Doctors question FDA guidance on flawed heart device

Published date : 20 August 2012
Article date : 20 August 2012

In the U.S., the FDA's advice to routinely X-ray patients with a flawed St. Jude's Riata defibrillator lead has prompted top heart doctors to question the reasoning behind this decision. The agency doesn’t recommend that doctors treat patients any differently if they detect flaws and this coulod mean potentially subjecting thousands of patients to unnecessary medical tests.

The lead connects the heart to devices that shock irregular rhythms back to normal. Wires inside Riata leads, which St. Jude stopped selling in 2010 and were recalled last year, are prone to breaking through their insulation. In an unknown share of cases with insulation problems, the leads also have life-threatening electrical malfunctions.

X-rays can detect extruded leads to reveal loose wires floating in the heart. However, removing them can be dangerous and as St. Jude has pointed out, many extruded or externalized leads continue working normally. The FDA has therefore suggested that doctors watch patients carefully, mirroring the same guidance they offer for normal Riata devices.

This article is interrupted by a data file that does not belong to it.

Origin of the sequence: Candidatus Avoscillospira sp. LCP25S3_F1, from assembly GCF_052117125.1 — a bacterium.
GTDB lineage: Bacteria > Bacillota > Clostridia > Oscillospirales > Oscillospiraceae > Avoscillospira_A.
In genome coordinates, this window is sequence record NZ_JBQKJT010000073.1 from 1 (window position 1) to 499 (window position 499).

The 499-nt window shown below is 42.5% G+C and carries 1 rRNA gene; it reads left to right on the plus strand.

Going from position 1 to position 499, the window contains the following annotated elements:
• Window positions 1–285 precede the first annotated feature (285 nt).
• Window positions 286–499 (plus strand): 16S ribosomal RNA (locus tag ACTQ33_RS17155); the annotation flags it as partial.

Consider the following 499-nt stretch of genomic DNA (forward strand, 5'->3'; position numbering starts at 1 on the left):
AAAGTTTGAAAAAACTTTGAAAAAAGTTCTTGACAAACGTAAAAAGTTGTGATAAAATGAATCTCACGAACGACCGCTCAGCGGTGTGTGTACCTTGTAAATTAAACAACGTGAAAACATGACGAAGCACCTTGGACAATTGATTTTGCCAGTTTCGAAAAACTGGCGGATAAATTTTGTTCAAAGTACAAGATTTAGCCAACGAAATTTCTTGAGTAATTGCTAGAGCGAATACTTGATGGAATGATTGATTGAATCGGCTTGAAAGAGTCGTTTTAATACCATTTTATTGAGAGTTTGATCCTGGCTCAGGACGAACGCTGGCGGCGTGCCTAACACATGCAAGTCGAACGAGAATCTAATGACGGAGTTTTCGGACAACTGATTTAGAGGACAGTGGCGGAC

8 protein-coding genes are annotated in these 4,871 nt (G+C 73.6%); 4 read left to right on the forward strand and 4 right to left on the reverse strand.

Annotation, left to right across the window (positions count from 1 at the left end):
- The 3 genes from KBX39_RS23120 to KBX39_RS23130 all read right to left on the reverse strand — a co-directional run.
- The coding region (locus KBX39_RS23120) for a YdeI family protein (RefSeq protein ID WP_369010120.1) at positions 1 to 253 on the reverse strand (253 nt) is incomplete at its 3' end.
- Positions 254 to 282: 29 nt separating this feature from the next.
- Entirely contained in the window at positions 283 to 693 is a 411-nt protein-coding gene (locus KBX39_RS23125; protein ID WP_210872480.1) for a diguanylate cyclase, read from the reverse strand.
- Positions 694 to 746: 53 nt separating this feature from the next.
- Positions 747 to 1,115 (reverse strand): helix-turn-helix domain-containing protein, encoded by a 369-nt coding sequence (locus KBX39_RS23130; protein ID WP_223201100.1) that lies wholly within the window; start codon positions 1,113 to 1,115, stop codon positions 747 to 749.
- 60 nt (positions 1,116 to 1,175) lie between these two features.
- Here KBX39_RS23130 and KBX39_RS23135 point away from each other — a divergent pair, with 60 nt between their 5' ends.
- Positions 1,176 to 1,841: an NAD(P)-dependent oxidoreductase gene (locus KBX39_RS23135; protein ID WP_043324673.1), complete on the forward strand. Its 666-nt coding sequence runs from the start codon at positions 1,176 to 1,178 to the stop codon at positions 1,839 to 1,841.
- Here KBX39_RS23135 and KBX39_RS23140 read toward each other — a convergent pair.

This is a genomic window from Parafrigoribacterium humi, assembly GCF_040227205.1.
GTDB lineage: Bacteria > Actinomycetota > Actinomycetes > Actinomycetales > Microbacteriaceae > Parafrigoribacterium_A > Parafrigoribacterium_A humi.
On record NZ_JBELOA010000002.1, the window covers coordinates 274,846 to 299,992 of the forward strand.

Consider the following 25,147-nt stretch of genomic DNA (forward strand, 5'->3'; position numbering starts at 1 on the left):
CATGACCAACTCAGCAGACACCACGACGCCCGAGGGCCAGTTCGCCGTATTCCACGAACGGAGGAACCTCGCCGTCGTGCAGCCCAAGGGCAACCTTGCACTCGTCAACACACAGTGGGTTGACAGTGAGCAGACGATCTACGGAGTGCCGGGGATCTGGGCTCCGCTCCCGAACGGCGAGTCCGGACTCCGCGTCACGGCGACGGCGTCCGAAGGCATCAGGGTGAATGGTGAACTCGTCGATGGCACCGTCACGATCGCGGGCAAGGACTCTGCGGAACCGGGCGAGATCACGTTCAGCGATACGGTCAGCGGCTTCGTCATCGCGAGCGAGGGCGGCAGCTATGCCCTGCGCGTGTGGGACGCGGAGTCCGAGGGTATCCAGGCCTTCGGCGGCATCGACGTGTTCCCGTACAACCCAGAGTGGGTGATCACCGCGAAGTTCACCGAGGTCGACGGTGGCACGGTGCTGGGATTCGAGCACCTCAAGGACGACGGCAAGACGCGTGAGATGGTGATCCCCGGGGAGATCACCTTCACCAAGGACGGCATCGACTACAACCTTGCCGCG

The FDA is requiring St. Jude to conduct new studies to gather more information about the failures and management of patients with Riata leads.

A 2010 study of a commonly used techniques to remove the leads found that major complications occurred in about 1.5% of patients although doctors at some elite facilities who specialise in removing leads have lower complication rates. Cardiologists typically agree the procedure should only be performed by practiced experts.

Source: Christopher Weaver, Wall Street Journal, 17 August 2012 (U.S.)

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